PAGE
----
1. Fill a festive birthday chart. Share children's photos, names, and birth dates on a poster during group time. This is a great way to help children get to know each other at the beginning of the year.

  2. Stand up for your birthday month! Read books that celebrate all of the months of the year, such as Maurice Sendak's Chicken Soup With Rice (HarperTrophy, 1991; $4.95). Children can identify what's special about every month.

  3. Make it special. Ask children for any ideas they might have to make their birthday celebrations special. On her important day, let the birthday child pick the transition song for clean-up time or choose the juice for snack.

  4. Start the day with a birthday! Display a Happy Birthday banner or enlarged photo of the birthday child. Cut out a colorful crown or create a flashy button for the birthday child to wear proclaiming,"Now I'm 4!"

  5. Prepare party treats. Not all children come to school with birthday treats on their special day. Have supplies on hand and invite everybody to create jello jigglers or cheese 'n' cracker stackers for a yummy class birthday party surprise.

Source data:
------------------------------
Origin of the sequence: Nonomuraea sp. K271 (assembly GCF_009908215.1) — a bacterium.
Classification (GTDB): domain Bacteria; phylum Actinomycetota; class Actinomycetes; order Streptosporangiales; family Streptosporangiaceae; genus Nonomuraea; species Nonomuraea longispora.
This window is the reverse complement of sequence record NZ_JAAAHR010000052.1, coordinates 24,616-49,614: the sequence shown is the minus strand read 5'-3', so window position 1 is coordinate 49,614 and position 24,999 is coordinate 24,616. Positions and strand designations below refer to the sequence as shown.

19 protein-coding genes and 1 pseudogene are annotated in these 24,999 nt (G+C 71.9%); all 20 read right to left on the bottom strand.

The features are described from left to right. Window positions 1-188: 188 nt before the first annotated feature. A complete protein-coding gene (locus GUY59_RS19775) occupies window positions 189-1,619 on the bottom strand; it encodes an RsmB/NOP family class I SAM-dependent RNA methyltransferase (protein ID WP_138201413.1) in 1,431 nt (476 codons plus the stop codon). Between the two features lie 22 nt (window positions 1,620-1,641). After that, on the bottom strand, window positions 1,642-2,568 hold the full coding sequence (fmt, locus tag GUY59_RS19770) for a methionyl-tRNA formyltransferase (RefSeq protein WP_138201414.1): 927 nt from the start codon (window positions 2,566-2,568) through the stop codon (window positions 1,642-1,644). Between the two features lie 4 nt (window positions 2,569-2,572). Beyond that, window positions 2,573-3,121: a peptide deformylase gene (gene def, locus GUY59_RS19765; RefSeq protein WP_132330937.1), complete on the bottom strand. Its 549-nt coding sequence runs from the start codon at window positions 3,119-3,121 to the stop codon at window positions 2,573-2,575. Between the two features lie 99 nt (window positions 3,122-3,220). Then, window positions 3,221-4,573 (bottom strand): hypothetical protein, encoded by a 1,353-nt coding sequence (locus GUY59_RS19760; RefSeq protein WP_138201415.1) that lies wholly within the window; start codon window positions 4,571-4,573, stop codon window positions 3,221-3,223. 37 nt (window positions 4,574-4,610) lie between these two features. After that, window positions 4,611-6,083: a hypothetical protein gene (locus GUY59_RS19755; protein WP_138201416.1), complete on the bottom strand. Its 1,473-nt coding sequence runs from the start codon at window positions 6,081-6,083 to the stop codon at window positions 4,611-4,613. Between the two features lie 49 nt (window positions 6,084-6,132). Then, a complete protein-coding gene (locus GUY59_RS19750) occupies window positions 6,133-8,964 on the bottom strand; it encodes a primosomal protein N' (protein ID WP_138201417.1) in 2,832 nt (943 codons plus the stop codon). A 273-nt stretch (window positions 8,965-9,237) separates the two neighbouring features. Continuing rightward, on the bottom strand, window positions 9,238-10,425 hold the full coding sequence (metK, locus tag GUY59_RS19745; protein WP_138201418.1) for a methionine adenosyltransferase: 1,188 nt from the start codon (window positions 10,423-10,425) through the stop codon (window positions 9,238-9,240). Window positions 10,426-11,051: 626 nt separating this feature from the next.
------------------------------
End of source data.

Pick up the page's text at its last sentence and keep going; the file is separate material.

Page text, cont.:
6. Design a card. Encourage children to draw pictures, sign their names, or use invented spelling to write greetings on an oversized card for the birthday child.

  7. Compose a birthday song. To the tune of "Ring Around the Rosey" sing "Happy, happy birthday, Eli's 3 years old now. Happy birthday to him!"

  8. Mark it with a book! On their child's birthday, families may wish to donate a favorite book to the class library, create one together (volunteers can also help with this), or visit the class and share a story.

  9. Celebrate "un-birthdays." Enjoy some special times celebrating everybody's growth and delightful uniqueness. Add new pages to a class photo booklet showing children's exciting emerging skills and development.

  10. Mark vacation and holiday birthdays. Plan designated days to celebrate children whose birthdays fall during vacation or holiday times.